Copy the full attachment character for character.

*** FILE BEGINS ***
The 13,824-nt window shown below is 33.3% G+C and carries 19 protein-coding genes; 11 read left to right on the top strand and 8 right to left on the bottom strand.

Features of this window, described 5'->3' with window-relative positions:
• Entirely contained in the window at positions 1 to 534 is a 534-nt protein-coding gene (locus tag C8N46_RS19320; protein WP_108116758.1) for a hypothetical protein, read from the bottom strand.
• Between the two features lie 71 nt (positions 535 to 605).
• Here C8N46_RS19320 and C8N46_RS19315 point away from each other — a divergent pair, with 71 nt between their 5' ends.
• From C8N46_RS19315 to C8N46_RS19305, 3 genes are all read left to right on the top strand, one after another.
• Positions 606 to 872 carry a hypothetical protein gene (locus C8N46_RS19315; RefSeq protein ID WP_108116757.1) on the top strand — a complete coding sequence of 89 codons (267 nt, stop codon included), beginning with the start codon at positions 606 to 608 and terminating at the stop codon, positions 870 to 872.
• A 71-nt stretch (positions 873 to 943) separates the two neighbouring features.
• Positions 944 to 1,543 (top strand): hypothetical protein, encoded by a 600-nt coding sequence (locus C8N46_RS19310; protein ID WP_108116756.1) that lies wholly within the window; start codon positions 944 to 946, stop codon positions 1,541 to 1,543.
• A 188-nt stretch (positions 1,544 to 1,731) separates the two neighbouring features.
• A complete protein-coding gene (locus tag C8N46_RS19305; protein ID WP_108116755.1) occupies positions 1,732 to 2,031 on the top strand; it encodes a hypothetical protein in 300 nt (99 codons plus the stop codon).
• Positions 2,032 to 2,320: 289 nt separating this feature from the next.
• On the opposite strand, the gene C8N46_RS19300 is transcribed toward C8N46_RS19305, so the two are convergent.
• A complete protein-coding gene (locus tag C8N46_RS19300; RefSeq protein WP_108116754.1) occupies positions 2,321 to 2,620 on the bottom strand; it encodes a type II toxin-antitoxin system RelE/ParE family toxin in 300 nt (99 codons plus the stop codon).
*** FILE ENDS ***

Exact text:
The 13,824-nt window shown below is 33.3% G+C and carries 19 protein-coding genes; 11 read left to right on the top strand and 8 right to left on the bottom strand.

Features of this window, described 5'->3' with window-relative positions:
• Entirely contained in the window at positions 1 to 534 is a 534-nt protein-coding gene (locus tag C8N46_RS19320; protein WP_108116758.1) for a hypothetical protein, read from the bottom strand.
• Between the two features lie 71 nt (positions 535 to 605).
• Here C8N46_RS19320 and C8N46_RS19315 point away from each other — a divergent pair, with 71 nt between their 5' ends.
• From C8N46_RS19315 to C8N46_RS19305, 3 genes are all read left to right on the top strand, one after another.
• Positions 606 to 872 carry a hypothetical protein gene (locus C8N46_RS19315; RefSeq protein ID WP_108116757.1) on the top strand — a complete coding sequence of 89 codons (267 nt, stop codon included), beginning with the start codon at positions 606 to 608 and terminating at the stop codon, positions 870 to 872.
• A 71-nt stretch (positions 873 to 943) separates the two neighbouring features.
• Positions 944 to 1,543 (top strand): hypothetical protein, encoded by a 600-nt coding sequence (locus C8N46_RS19310; protein ID WP_108116756.1) that lies wholly within the window; start codon positions 944 to 946, stop codon positions 1,541 to 1,543.
• A 188-nt stretch (positions 1,544 to 1,731) separates the two neighbouring features.
• A complete protein-coding gene (locus tag C8N46_RS19305; protein ID WP_108116755.1) occupies positions 1,732 to 2,031 on the top strand; it encodes a hypothetical protein in 300 nt (99 codons plus the stop codon).
• Positions 2,032 to 2,320: 289 nt separating this feature from the next.
• On the opposite strand, the gene C8N46_RS19300 is transcribed toward C8N46_RS19305, so the two are convergent.
• A complete protein-coding gene (locus tag C8N46_RS19300; RefSeq protein WP_108116754.1) occupies positions 2,321 to 2,620 on the bottom strand; it encodes a type II toxin-antitoxin system RelE/ParE family toxin in 300 nt (99 codons plus the stop codon).